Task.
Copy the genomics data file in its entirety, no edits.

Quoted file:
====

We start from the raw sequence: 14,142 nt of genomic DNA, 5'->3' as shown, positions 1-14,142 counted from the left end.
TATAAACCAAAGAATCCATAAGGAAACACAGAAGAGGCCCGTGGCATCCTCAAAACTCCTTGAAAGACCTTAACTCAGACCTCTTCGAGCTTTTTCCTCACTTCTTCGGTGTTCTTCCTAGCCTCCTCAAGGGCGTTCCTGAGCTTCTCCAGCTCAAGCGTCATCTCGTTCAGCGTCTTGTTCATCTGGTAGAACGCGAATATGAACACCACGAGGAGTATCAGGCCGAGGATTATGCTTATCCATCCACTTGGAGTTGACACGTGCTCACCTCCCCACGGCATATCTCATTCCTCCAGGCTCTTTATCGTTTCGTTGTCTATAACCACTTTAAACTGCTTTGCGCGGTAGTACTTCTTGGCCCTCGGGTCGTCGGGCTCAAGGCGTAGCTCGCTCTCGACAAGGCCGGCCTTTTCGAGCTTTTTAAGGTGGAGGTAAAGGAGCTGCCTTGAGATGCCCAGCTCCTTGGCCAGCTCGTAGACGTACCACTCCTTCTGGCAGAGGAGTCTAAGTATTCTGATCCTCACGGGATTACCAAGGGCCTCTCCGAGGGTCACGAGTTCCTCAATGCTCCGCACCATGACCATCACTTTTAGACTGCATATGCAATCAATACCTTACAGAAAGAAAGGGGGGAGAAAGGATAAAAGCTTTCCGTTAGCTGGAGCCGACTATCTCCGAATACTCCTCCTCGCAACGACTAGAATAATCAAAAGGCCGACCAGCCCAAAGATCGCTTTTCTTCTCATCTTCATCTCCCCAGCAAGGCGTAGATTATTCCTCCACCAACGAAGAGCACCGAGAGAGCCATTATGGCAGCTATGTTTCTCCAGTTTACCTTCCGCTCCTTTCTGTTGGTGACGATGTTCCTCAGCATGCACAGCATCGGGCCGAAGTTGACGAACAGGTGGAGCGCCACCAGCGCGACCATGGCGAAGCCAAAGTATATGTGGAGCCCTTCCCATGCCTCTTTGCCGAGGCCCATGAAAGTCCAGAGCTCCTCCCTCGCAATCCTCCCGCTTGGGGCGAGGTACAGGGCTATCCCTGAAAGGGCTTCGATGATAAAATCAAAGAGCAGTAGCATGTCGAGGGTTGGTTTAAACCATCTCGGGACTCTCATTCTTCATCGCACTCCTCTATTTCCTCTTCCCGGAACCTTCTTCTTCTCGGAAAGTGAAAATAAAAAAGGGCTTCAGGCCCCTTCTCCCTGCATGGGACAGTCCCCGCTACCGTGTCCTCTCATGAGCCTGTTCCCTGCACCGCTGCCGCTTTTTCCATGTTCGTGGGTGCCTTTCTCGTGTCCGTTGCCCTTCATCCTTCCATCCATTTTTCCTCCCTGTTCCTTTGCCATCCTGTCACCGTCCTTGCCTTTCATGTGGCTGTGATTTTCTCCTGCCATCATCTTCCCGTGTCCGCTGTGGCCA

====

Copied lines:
We start from the raw sequence: 14,142 nt of genomic DNA, 5'->3' as shown, positions 1-14,142 counted from the left end.
TATAAACCAAAGAATCCATAAGGAAACACAGAAGAGGCCCGTGGCATCCTCAAAACTCCTTGAAAGACCTTAACTCAGACCTCTTCGAGCTTTTTCCTCACTTCTTCGGTGTTCTTCCTAGCCTCCTCAAGGGCGTTCCTGAGCTTCTCCAGCTCAAGCGTCATCTCGTTCAGCGTCTTGTTCATCTGGTAGAACGCGAATATGAACACCACGAGGAGTATCAGGCCGAGGATTATGCTTATCCATCCACTTGGAGTTGACACGTGCTCACCTCCCCACGGCATATCTCATTCCTCCAGGCTCTTTATCGTTTCGTTGTCTATAACCACTTTAAACTGCTTTGCGCGGTAGTACTTCTTGGCCCTCGGGTCGTCGGGCTCAAGGCGTAGCTCGCTCTCGACAAGGCCGGCCTTTTCGAGCTTTTTAAGGTGGAGGTAAAGGAGCTGCCTTGAGATGCCCAGCTCCTTGGCCAGCTCGTAGACGTACCACTCCTTCTGGCAGAGGAGTCTAAGTATTCTGATCCTCACGGGATTACCAAGGGCCTCTCCGAGGGTCACGAGTTCCTCAATGCTCCGCACCATGACCATCACTTTTAGACTGCATATGCAATCAATACCTTACAGAAAGAAAGGGGGGAGAAAGGATAAAAGCTTTCCGTTAGCTGGAGCCGACTATCTCCGAATACTCCTCCTCGCAACGACTAGAATAATCAAAAGGCCGACCAGCCCAAAGATCGCTTTTCTTCTCATCTTCATCTCCCCAGCAAGGCGTAGATTATTCCTCCACCAACGAAGAGCACCGAGAGAGCCATTATGGCAGCTATGTTTCTCCAGTTTACCTTCCGCTCCTTTCTGTTGGTGACGATGTTCCTCAGCATGCACAGCATCGGGCCGAAGTTGACGAACAGGTGGAGCGCCACCAGCGCGACCATGGCGAAGCCAAAGTATATGTGGAGCCCTTCCCATGCCTCTTTGCCGAGGCCCATGAAAGTCCAGAGCTCCTCCCTCGCAATCCTCCCGCTTGGGGCGAGGTACAGGGCTATCCCTGAAAGGGCTTCGATGATAAAATCAAAGAGCAGTAGCATGTCGAGGGTTGGTTTAAACCATCTCGGGACTCTCATTCTTCATCGCACTCCTCTATTTCCTCTTCCCGGAACCTTCTTCTTCTCGGAAAGTGAAAATAAAAAAGGGCTTCAGGCCCCTTCTCCCTGCATGGGACAGTCCCCGCTACCGTGTCCTCTCATGAGCCTGTTCCCTGCACCGCTGCCGCTTTTTCCATGTTCGTGGGTGCCTTTCTCGTGTCCGTTGCCCTTCATCCTTCCATCCATTTTTCCTCCCTGTTCCTTTGCCATCCTGTCACCGTCCTTGCCTTTCATGTGGCTGTGATTTTCTCCTGCCATCATCTTCCCGTGTCCGCTGTGGCCA